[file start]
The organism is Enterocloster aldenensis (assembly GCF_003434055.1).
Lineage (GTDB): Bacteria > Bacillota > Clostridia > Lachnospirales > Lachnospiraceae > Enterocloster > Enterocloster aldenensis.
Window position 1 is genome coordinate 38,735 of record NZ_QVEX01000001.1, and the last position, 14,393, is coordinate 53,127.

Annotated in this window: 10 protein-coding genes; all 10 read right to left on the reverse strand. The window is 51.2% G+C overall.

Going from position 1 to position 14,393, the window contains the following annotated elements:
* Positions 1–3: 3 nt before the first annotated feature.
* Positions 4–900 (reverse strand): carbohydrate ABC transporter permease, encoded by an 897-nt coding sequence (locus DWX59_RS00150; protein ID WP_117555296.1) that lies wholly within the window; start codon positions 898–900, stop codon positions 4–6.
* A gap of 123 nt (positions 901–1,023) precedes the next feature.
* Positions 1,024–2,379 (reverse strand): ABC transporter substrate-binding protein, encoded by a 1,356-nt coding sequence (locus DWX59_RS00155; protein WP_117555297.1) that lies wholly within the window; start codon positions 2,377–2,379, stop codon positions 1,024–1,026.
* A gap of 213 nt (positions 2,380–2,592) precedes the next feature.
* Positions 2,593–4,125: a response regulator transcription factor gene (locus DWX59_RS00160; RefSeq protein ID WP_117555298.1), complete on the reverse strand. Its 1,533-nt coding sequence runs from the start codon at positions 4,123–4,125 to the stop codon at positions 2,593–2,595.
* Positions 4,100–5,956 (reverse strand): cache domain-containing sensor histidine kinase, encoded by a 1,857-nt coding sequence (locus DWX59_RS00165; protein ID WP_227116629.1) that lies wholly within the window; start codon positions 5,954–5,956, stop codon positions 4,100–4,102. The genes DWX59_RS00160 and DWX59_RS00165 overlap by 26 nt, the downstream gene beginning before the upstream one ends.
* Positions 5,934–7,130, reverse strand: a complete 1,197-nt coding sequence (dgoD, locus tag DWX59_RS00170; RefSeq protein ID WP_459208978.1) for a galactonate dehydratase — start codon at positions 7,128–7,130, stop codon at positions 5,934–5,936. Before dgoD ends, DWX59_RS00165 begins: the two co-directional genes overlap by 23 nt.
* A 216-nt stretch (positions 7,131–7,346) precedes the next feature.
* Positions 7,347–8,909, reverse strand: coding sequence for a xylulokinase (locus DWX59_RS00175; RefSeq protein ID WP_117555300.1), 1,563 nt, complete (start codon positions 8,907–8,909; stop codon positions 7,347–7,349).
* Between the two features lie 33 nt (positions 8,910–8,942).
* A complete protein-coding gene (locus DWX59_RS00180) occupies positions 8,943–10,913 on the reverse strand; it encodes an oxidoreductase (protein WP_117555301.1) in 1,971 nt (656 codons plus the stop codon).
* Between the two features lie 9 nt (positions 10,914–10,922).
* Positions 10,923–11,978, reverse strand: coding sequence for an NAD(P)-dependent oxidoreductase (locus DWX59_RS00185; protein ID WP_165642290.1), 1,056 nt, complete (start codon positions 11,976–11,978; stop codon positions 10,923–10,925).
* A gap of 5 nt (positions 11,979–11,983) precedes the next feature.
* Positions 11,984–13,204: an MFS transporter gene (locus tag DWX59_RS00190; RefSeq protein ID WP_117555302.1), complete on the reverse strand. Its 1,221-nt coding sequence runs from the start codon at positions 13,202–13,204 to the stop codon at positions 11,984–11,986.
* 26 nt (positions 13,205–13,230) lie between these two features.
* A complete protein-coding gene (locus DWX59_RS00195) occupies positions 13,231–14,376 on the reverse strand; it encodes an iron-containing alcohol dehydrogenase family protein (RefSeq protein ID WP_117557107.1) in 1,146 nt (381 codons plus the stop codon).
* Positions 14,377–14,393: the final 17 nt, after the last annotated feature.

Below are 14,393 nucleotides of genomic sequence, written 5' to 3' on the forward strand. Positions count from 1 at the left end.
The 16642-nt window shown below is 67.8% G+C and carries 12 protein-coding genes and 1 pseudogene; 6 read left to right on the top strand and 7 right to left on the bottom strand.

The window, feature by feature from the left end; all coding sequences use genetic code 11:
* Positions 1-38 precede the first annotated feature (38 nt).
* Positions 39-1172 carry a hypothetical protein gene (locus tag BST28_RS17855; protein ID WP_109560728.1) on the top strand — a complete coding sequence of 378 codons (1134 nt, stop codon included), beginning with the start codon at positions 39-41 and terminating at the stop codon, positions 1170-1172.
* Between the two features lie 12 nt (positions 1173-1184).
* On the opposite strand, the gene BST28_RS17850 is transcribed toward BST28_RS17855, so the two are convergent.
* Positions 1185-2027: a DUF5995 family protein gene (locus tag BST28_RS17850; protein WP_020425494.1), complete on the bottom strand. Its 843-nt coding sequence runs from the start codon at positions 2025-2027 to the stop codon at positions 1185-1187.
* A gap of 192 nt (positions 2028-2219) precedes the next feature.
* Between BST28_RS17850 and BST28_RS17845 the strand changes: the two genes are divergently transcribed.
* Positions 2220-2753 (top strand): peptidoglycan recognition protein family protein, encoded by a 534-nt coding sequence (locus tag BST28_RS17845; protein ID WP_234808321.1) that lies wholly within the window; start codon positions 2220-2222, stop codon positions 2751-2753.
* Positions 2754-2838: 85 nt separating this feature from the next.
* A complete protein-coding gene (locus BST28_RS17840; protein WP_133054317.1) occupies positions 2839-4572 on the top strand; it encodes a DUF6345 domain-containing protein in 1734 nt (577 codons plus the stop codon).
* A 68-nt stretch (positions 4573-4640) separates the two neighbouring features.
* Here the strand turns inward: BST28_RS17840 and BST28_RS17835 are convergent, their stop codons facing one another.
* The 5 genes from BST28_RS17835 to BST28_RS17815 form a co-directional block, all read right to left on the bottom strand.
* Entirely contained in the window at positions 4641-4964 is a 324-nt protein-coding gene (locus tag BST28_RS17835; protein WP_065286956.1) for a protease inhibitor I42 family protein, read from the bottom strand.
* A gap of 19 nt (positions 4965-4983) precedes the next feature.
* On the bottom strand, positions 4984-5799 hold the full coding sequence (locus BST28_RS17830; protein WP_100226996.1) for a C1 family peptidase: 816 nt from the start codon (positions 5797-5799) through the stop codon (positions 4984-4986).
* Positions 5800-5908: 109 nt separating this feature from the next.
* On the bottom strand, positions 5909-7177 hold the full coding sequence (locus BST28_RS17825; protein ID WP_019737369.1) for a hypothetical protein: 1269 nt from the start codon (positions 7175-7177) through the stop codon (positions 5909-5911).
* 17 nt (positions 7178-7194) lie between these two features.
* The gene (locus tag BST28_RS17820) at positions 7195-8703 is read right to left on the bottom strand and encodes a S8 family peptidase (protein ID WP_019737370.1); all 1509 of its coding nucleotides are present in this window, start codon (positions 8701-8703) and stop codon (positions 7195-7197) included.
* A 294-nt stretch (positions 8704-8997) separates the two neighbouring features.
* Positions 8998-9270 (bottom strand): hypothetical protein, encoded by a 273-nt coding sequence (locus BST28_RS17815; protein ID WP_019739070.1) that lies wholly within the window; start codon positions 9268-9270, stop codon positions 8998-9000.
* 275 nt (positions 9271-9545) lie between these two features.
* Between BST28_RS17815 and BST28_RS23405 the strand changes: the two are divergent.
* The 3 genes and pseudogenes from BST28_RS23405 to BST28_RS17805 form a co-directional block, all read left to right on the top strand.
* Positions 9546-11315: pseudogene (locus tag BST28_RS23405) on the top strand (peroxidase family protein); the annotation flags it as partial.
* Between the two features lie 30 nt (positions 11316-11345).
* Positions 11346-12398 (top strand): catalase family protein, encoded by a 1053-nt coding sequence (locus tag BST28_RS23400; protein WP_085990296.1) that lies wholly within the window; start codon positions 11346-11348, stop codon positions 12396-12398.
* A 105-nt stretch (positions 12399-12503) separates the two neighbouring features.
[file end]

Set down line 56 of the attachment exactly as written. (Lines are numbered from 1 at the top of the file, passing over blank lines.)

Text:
* A 105-nt stretch (positions 12399-12503) separates the two neighbouring features.